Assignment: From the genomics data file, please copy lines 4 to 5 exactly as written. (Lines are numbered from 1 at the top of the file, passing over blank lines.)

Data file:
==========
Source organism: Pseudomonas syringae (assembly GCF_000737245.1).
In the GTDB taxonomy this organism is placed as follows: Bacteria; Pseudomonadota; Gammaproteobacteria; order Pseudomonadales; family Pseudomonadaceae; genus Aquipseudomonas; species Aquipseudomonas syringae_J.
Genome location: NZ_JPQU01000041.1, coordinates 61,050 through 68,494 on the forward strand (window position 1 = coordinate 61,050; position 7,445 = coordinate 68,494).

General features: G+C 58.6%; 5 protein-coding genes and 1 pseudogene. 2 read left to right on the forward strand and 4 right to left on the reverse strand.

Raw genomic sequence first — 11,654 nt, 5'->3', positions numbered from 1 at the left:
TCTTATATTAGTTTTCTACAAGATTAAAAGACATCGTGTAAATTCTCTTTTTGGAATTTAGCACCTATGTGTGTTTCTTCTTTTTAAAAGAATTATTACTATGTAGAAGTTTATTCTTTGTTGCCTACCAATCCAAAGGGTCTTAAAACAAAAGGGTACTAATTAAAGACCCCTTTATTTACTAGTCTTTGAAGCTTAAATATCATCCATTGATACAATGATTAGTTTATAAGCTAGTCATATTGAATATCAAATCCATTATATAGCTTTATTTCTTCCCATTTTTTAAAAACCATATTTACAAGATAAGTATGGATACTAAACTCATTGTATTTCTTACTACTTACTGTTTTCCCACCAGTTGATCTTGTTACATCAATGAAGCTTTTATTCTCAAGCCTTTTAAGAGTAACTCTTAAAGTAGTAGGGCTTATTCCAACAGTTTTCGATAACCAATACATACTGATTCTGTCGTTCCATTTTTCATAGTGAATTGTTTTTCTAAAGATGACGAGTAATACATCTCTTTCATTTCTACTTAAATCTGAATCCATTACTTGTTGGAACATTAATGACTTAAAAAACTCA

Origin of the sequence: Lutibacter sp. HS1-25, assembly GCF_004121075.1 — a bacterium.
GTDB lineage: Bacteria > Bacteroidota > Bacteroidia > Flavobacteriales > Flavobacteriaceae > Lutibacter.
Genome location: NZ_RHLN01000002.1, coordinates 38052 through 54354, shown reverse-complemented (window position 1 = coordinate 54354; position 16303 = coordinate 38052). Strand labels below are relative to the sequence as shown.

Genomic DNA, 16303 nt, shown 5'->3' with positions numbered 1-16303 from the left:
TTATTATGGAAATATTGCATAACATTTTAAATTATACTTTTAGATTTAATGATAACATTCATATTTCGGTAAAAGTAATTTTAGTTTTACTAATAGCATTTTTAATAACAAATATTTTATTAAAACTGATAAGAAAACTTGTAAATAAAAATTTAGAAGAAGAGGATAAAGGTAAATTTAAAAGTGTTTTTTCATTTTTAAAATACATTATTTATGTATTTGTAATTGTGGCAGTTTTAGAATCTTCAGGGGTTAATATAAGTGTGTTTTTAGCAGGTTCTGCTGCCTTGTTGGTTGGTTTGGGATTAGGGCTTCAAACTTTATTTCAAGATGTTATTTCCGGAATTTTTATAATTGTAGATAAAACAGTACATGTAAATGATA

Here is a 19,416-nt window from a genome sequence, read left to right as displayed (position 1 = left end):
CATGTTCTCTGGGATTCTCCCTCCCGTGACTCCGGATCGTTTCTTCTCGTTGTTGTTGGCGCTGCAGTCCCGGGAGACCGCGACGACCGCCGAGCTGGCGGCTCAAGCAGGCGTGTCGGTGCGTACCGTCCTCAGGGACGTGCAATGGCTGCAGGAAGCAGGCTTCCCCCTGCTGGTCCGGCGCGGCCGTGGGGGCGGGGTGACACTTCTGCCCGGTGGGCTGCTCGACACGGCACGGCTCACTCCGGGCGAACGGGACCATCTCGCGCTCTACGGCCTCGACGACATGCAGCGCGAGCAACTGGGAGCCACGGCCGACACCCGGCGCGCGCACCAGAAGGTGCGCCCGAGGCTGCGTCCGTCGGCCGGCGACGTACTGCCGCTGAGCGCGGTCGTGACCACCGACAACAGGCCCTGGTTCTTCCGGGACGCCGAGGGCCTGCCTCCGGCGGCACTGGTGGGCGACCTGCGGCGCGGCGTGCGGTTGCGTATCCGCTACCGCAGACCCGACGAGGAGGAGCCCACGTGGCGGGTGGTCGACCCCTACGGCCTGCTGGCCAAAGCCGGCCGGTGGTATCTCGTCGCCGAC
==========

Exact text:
General features: G+C 58.6%; 5 protein-coding genes and 1 pseudogene. 2 read left to right on the forward strand and 4 right to left on the reverse strand.

Raw genomic sequence first — 11,654 nt, 5'->3', positions numbered from 1 at the left: